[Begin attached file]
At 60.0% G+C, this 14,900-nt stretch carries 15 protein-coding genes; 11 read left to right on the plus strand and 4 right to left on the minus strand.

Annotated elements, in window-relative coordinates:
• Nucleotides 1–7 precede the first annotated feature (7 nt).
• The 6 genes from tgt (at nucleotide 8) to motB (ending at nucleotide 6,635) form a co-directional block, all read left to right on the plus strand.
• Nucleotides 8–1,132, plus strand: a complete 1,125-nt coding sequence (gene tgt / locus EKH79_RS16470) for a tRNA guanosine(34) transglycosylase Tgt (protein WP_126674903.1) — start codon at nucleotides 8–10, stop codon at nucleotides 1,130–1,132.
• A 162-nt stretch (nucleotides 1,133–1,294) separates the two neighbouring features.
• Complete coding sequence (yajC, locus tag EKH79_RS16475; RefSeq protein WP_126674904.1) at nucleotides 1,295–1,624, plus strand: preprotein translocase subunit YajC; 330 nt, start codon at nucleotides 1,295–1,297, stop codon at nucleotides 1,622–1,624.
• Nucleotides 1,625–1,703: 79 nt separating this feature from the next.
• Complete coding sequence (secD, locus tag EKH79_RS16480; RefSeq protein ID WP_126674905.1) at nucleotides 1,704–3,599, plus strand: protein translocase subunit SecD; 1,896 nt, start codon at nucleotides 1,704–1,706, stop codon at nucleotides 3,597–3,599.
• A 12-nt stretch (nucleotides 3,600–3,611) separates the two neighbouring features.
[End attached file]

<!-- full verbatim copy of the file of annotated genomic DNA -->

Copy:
At 60.0% G+C, this 14,900-nt stretch carries 15 protein-coding genes; 11 read left to right on the plus strand and 4 right to left on the minus strand.

Annotated elements, in window-relative coordinates:
• Nucleotides 1–7 precede the first annotated feature (7 nt).
• The 6 genes from tgt (at nucleotide 8) to motB (ending at nucleotide 6,635) form a co-directional block, all read left to right on the plus strand.
• Nucleotides 8–1,132, plus strand: a complete 1,125-nt coding sequence (gene tgt / locus EKH79_RS16470) for a tRNA guanosine(34) transglycosylase Tgt (protein WP_126674903.1) — start codon at nucleotides 8–10, stop codon at nucleotides 1,130–1,132.
• A 162-nt stretch (nucleotides 1,133–1,294) separates the two neighbouring features.
• Complete coding sequence (yajC, locus tag EKH79_RS16475; RefSeq protein WP_126674904.1) at nucleotides 1,295–1,624, plus strand: preprotein translocase subunit YajC; 330 nt, start codon at nucleotides 1,295–1,297, stop codon at nucleotides 1,622–1,624.
• Nucleotides 1,625–1,703: 79 nt separating this feature from the next.
• Complete coding sequence (secD, locus tag EKH79_RS16480; RefSeq protein ID WP_126674905.1) at nucleotides 1,704–3,599, plus strand: protein translocase subunit SecD; 1,896 nt, start codon at nucleotides 1,704–1,706, stop codon at nucleotides 3,597–3,599.
• A 12-nt stretch (nucleotides 3,600–3,611) separates the two neighbouring features.